A Southern grandmother struggles to help her family through a life marked by HIV, but may be unable to save those she loves. AIDS is a grim reality and a leading cause of death for black women in the rural south. 

 

Here’s what’s on KLRUQ

Evening with Sheila Johnson
Saturday, Feb. 6 at 5:30 pm
In an interview with PBS NewsHour journalist, Gwen Ifill, Sheila Johnson discusses her journey from a music student to the co-founder of BET as well as her other successes as a businesswoman.

Black Kung Fu Experience
Saturday, Feb. 6, 10:05 pm & Sunday Feb.7 , 5:55 pm
The African-American pioneers of kungfu and their role in film resonated with African-American communities. Because of these four men, kungfu played an important role in the black experience.

Smokey Robinson and the Miracles: The Definitive Performances
Saturday, Feb. 6, 11:05 pm
Smokey Robinson and the Miracles: The Definitive Performances presents three decades worth of classic archival television appearances by one of the most successful singing groups of all-time. It features interviews and Robinson and the original Miracles who give insight on their songs, Motown and the group’s history.

Unforgivable Blackness: The Rise and Fall of Jack Johnson
Sunday, Feb. 7, 6:55 pm
As the son of former slaves, Jack Johnson created a better life for himself as a heavyweight boxer in a Jim Crow America.

One Night In March
Sunday, Feb. 7, 10:34 pm
This award winning documentary tells the story of the integrated Mississippi State basketball team at the dawn of the Civil Rights Movement. Despite their success on the court, they could not compete in the NCAA National Championship because of the unwritten rule in Mississippi that integrated teams could not play all-white teams.

Queen of Swing
Saturday, Feb. 13 at 5:30 pm
Norma Miller was a Harlem-born actress, dancer, choreographer and stand-up comedian. Her biography examines Miller’s influence in the globalization of America’s jazz culture and her role in breaking down racial barriers across the United States and around the world.

Nickles from Heaven
Sunday, Feb. 14, 5:00 pm
The 17 members of the 555th Parachute Infantry Battalion, known as the “Triple Nickles,” were among America’s least recognized military pioneers during World War II. This Emmy award winning documentary recounts the experiences of the first African-American soldiers to be designated as U.S. paratroopers and celebrates their long-overlooked contributions to the war effort.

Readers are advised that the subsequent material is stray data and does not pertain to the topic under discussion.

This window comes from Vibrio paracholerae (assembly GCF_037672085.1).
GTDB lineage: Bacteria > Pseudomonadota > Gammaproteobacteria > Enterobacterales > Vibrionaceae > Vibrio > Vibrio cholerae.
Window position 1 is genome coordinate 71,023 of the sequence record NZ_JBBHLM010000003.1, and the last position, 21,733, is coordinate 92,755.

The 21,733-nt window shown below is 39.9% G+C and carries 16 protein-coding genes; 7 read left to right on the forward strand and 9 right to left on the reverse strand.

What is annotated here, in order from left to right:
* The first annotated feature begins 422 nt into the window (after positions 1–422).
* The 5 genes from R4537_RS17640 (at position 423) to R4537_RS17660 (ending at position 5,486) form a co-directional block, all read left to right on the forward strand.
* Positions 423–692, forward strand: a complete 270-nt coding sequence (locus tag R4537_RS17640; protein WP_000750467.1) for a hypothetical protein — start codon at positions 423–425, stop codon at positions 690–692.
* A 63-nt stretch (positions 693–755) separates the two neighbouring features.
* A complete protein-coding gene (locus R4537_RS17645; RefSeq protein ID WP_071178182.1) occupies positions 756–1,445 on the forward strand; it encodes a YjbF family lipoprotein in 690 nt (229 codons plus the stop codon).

Mary Lou Williams: The Lady Who Swings The Band
Saturday, Feb. 20 at 5:30 pm
Mary Lou Williams (1910-1981), an innovative and prolific jazz pianist, composer and arranger, created some of the most sophisticated big-band hits of the 1930s. She defied expectations as a woman in a “man’s world,” as a black person in a whites-only society, and as a non-conforming creative genius in an image-driven industry.

Marines of Montford Point
Sunday, Feb. 21, 5:02 pm
Hosted and narrated by Academy Award-winning actor Louis Gossett, Jr., this film, profiles the first African Americans recruits in the United States Marine Corps, beginning with their experiences at Montford Point Base, a segregated boot camp in the heart of the Jim Crow South.

Jimi Hendrix: American Masters
Sunday, Feb. 21, 9:30 pm
Directed by two-time Grammy-winner Bob Seaton, this documentary follows the life of Jimmy Hendrix and his artistry. Includes commentary from Paul McCartney, Noel Redding,Mitch Mitchell, Billy Cox, Eddie Kramer, and Steve Winwood.

Caged Bird; The: The Life and Music of Florence B. Price
Saturday, Feb. 27, at 5:30 pm|
In 1933 Florence B Price made music history as the first African-American woman to have her music performed by a major symphony orchestra when the Chicago Symphony premiered her Symphony in E minor at the 1933 World’s Fair. This is the inspiring story of a gifted woman’s triumph over prejudice and preconceptions.

Glory
Saturday, Feb. 27, 8:00 pm
Col. Robert Gould Shaw (Matthew Broderick) trains and leads an all-black regiment of the U.S. Civil War.

Looking Over Jordan: African Americans and the War
Saturday, Feb. 27, 10:05 pm
The Civil War began as a means of preserving the Union. However, to nearly four million African Americans, it held a much more personal promise. This informative documentary chronicles the black experience in the South before, during and after the war.

Soulful Symphony with Darin Atwater: Song in a Strange Land
Saturday, Feb. 27, 11:02 pm
An 85-member African-American Soulful Symphony ensemble performs “Song in a Strange Land,” an anthem that pays tribute to the African-American spirit. The program is led by Darin Atwater, whose work aims to reach a broader audience.

Colored Frames
Sunday, Feb. 28, 5:00 pm